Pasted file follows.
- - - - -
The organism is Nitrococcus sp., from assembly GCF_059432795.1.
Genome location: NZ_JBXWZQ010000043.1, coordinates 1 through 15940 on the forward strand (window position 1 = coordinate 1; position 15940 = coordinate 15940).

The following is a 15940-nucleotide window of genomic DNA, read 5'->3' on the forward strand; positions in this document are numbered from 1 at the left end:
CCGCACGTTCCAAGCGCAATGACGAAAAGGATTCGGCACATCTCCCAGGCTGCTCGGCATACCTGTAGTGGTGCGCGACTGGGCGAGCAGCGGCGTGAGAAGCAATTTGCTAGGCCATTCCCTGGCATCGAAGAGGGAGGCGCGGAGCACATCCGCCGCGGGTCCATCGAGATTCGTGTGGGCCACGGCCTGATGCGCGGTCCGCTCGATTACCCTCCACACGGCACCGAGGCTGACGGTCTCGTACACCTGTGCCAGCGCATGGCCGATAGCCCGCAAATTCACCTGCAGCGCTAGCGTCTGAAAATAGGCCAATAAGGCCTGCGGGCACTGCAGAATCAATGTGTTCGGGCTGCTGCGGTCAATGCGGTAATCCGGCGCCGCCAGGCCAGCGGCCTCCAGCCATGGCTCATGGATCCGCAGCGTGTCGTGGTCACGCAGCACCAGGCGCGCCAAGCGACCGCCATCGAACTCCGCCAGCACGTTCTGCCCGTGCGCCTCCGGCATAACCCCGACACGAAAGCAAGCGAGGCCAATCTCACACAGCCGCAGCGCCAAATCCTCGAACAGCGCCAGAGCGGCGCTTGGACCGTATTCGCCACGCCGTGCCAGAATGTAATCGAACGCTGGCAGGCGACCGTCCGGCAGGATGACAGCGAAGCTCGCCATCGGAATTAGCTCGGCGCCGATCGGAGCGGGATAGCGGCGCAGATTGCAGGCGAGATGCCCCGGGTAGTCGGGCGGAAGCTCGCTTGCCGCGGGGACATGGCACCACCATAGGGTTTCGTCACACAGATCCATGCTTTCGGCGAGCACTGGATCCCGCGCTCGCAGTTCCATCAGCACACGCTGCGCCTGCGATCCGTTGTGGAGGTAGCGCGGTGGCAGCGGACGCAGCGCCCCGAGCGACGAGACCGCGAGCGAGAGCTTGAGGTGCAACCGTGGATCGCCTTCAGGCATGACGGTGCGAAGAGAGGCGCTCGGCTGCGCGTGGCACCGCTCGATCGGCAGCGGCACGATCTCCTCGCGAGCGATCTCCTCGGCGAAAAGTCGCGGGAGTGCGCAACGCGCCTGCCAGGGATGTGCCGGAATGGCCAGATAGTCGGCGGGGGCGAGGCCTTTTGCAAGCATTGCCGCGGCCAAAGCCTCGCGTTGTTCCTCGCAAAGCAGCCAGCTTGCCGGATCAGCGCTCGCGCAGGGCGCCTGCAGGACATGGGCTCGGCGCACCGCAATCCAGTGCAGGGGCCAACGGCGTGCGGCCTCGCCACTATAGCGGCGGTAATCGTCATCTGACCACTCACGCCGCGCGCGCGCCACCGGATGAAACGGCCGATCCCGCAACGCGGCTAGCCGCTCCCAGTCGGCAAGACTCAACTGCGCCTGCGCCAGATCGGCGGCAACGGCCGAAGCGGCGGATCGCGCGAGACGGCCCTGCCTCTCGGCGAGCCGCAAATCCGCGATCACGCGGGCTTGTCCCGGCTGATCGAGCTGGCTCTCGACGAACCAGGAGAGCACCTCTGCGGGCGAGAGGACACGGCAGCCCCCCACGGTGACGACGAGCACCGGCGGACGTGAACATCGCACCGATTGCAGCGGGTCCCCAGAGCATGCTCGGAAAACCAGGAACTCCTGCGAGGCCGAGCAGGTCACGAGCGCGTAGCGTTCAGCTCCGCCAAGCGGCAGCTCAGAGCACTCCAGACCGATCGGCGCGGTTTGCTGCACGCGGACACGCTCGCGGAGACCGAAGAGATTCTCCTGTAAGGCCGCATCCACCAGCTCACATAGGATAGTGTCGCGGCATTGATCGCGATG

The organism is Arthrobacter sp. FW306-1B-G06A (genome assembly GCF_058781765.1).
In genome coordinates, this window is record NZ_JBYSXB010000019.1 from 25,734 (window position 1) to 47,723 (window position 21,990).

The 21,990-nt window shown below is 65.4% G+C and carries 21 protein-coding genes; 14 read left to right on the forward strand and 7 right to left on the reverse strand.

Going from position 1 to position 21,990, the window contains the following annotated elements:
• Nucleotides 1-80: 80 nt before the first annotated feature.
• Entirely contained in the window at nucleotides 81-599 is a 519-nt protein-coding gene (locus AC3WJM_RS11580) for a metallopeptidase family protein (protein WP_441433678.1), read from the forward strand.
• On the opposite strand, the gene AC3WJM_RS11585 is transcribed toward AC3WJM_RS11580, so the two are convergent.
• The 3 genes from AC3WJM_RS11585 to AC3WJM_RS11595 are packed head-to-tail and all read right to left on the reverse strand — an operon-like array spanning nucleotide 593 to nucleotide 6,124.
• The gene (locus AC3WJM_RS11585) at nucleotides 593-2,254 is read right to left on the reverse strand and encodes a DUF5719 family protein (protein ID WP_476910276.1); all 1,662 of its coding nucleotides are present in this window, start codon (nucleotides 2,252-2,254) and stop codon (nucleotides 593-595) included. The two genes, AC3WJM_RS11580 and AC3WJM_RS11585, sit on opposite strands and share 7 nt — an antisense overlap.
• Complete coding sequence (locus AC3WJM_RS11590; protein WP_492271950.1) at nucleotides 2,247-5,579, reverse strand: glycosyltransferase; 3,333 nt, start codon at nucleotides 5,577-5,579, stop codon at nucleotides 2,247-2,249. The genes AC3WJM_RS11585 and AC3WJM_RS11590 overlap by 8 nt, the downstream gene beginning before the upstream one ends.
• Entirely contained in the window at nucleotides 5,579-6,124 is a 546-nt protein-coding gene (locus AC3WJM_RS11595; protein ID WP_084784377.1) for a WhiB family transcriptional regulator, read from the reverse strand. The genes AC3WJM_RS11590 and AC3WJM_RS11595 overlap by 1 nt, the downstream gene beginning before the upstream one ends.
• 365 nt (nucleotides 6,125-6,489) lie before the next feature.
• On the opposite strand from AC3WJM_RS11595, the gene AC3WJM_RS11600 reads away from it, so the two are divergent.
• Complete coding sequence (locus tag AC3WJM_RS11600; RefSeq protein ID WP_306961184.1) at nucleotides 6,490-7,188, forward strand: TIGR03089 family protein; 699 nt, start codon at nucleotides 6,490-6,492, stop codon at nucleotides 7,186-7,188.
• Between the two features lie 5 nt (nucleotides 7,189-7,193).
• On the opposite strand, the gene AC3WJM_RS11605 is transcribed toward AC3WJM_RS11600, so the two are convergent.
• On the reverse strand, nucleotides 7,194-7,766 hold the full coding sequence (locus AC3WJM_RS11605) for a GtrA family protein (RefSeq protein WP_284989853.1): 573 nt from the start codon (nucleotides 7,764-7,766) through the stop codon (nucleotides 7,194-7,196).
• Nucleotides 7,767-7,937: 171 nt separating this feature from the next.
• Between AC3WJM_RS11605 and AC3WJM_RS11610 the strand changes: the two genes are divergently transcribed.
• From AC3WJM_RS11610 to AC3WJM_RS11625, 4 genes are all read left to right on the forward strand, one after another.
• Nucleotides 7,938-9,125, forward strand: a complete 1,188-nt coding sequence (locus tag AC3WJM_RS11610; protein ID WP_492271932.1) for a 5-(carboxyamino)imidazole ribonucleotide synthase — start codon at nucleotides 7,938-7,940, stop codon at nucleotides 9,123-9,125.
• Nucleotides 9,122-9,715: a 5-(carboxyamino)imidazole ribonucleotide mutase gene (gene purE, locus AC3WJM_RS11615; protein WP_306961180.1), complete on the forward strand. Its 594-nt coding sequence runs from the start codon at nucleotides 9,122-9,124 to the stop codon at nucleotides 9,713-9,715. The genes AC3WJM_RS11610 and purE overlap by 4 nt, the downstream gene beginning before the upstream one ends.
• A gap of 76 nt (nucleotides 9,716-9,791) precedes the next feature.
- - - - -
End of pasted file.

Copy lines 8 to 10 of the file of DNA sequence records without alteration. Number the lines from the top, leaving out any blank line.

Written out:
Going from position 1 to position 21,990, the window contains the following annotated elements:
• Nucleotides 1-80: 80 nt before the first annotated feature.
• Entirely contained in the window at nucleotides 81-599 is a 519-nt protein-coding gene (locus AC3WJM_RS11580) for a metallopeptidase family protein (protein WP_441433678.1), read from the forward strand.